Tag Archives: teaching awards

Keeping your best talent: lessons from the school playground

Working, as I do, on two sides of the leadership coin, there’s one thing that intrigues me.

I’ve yet to work with a client organisation in which the most senior leadership cadre complains about having too many talented leaders or aspiring leaders across the organisation.  This remains true even now, in the midst of painful down- (or right-) sizing, when the number of leadership jobs available is diminishing.

It seems that talent is in short supply.

At the same time, working with individual leaders in organisations or at my coaching clinic on a Sunday, I meet men and women who are clearly talented and yet who struggle to find the right next job. (Right now, as a result of these kinds of conversations, I’m recruiting members of a London-based coaching group called Kick start your next career move.  If you know anyone who might be interested, please forward this link to them.)

It seems that people with strong potential don’t always find it easy to find a job in which they can truly shine.

If you read my blog on a regular basis you’ll know that I don’t hold line managers responsible for the careers of their staff.  We all have a primary responsibility to meet our own needs.  Still, if you are a line manager to a talented and aspiring leader, I wonder if you relate to the dilemma faced by your colleagues.

Are you worried that coaching your staff will prepare them for a future in someone else’s organisation?

Learning to hold the reins
Learning to hold the reins

You know how it is.  You’ve made the case for a new member of your team, someone who can take some of the load off your shoulders.  Perhaps it took you a while to ask for help.  Maybe it was a long and painful approval process, so that by the time you get to recruit, you’re almost on your knees.

You advertise the post and get any number of recruits.  Maybe some of them look just right for the post, though your colleagues worry that these well-formed candidates are already ready for the next job and encourage you to take on someone who can benefit from some learning in this post.  You do.

You choose someone with potential and you spend time bringing them up to speed.  For a while, it seems as though you have more work as a result of recruiting them rather than less.  Perhaps you spend six months, eight… maybe even twelve months or eighteen teaching them to hold the reins.

Having delegated all sorts of tasks to your new team member, you’re starting to motor.  You are free now to handle an altogether more strategic agenda.  You enjoy stepping back from the detail to plan your forward path.

And then, just as your plan comes to fruition, they leave.

It may be that this is the reality of your situation.  Perhaps it’s something you worry about even though it hasn’t happened yet.  Is it wise to invest so much in support of members of your team if all it means is that they move on?

Building a learning organisation

In 1999, the UK’s Department for Education funded a major piece of research in order to understand what differentiated the most effective school teachers.  It followed hot on the heals of research into effective school leadership which underpinned the design of a national Leadership Programme for Serving Headteachers.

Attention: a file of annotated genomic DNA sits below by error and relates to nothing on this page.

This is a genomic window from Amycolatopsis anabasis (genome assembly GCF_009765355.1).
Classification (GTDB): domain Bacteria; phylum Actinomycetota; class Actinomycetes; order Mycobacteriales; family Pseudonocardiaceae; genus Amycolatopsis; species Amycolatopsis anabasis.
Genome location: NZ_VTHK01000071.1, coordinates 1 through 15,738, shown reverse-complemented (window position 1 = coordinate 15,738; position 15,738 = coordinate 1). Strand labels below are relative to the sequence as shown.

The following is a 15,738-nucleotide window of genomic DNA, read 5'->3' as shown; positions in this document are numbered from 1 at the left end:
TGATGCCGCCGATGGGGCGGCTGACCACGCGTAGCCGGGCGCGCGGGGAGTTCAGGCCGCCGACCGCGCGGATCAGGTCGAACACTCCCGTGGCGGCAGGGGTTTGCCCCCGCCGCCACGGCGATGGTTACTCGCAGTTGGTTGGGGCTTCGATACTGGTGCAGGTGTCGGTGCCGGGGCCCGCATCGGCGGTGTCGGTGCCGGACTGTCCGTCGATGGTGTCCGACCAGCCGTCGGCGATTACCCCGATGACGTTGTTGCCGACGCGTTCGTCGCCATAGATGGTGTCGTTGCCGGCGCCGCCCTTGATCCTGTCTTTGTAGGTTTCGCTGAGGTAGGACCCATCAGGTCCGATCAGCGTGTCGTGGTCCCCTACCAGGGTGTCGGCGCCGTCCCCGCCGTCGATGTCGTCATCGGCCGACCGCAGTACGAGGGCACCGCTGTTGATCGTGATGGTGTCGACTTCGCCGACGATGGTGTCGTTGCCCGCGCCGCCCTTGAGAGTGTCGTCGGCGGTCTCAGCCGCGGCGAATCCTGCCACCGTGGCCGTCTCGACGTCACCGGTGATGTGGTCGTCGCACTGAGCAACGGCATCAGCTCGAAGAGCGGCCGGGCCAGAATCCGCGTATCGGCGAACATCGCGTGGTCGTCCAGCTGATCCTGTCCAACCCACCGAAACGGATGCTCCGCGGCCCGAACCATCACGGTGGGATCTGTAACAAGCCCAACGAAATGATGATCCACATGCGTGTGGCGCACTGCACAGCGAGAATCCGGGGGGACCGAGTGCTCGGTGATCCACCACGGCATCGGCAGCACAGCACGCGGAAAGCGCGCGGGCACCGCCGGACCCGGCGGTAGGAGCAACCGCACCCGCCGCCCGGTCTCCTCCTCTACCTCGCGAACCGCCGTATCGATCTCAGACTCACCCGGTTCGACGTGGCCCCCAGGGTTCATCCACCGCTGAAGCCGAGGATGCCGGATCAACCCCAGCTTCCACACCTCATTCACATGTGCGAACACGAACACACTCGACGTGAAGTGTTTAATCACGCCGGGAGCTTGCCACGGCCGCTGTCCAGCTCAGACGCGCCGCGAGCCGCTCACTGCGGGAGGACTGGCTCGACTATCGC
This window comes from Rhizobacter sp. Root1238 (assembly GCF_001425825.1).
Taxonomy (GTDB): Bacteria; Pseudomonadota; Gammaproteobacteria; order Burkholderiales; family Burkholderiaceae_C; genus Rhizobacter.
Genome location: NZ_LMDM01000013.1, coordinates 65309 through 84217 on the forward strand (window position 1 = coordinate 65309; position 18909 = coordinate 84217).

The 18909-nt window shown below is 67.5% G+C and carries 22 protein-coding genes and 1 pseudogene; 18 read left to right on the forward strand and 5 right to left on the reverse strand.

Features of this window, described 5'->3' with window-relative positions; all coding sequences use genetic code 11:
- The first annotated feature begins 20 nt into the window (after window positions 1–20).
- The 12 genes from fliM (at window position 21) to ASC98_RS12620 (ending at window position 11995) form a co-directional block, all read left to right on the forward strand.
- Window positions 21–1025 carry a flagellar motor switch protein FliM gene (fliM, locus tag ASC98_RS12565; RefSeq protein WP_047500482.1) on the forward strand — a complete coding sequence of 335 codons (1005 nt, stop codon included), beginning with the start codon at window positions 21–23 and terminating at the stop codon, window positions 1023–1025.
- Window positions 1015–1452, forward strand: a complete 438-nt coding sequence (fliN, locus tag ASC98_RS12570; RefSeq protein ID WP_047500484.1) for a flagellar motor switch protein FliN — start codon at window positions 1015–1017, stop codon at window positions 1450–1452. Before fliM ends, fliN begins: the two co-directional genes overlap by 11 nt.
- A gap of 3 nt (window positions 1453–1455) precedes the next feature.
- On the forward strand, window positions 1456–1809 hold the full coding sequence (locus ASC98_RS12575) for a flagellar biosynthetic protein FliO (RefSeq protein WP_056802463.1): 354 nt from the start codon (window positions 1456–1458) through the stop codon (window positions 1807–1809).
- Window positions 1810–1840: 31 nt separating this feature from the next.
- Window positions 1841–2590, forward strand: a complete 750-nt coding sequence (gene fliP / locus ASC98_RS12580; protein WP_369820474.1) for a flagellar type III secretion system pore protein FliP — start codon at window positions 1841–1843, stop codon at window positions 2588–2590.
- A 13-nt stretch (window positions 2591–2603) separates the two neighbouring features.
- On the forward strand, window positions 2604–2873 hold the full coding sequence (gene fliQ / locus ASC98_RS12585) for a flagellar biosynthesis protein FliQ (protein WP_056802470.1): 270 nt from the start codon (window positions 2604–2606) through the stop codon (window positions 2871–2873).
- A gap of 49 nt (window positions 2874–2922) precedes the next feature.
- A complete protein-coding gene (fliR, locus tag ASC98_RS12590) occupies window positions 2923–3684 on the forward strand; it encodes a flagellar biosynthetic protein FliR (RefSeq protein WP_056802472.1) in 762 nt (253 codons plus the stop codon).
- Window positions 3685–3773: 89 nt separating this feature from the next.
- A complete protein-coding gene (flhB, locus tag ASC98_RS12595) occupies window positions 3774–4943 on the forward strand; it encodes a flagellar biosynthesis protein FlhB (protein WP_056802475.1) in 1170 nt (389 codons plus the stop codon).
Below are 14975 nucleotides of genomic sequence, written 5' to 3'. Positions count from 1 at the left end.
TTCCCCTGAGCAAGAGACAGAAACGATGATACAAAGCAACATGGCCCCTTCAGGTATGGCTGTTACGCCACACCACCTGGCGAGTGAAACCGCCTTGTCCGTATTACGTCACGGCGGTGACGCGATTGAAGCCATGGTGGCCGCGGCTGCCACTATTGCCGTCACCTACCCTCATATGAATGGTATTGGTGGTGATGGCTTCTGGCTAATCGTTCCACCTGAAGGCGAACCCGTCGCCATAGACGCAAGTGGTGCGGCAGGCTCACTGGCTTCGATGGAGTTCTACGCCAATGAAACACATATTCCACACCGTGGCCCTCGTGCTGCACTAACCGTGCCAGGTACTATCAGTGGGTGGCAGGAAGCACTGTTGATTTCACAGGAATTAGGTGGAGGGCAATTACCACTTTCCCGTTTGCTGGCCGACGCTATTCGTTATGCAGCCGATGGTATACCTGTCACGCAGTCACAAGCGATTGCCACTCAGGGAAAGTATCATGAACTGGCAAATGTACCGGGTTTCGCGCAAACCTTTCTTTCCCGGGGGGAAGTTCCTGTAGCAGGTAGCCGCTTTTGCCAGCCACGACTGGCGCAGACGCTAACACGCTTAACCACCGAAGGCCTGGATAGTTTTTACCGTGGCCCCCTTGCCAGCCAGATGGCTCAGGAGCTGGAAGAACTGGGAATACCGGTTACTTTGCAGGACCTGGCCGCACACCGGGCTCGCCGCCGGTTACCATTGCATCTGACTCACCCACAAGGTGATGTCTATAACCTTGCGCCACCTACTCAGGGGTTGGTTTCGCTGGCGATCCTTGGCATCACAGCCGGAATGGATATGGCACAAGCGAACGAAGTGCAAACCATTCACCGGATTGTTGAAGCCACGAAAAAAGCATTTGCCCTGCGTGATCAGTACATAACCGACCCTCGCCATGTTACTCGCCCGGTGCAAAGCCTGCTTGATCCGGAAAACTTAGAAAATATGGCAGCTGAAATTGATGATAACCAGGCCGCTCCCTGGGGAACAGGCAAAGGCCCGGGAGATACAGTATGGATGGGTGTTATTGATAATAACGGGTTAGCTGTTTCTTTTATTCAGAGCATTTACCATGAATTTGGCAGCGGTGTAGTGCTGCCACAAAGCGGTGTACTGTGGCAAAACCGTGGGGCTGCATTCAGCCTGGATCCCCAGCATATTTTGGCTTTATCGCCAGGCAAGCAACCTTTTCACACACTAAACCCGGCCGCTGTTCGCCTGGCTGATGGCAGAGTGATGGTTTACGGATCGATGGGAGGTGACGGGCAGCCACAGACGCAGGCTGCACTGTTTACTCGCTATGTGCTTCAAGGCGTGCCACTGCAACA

I was working at the time for the Hay Group, which carried out this work.  Although mostly I have worked with client organisations in the private sector, these projects heralded the beginning of my involvement in the education sector.  I was Director of Quality for the conduct and analysis of interviews with teachers across the country, for example, as part of the Hay Group’s research.  After I left the Hay Group, I served for ten years as a regional and then national judge for the Teaching Awards.

One year, it was my privilege to observe a head teacher who, already successful in leading her own school, had taken on the headship of a second school.   The second school was in some difficulty so her remit was to raise standards in the second school whilst maintaining standards in the first.  As others before her had already found out, parents’ fear that standards might drop can make them highly unwilling partners in such an endeavour.

Coaching new skills
Teaching new skills

Nonetheless, the head teacher’s approach was audacious.  She started to make strategic exchanges of personnel between the two schools.  A member of staff in one school would swap places with his or her peer in the other school.  Both would receive coaching and both would work with each other to exchange best practice with the aim of raising standards in both schools.  Hers was essentially a coaching approach.

It worked.

Standards improved across the failing school.  Teachers across both schools reported an enriching experience which had built their awareness of and confidence in their skills.  They improved existing skills and developed new ones.  The head teacher had created what some call a learning organisation, in both schools.  Coaching was woven into the culture and practices of both schools.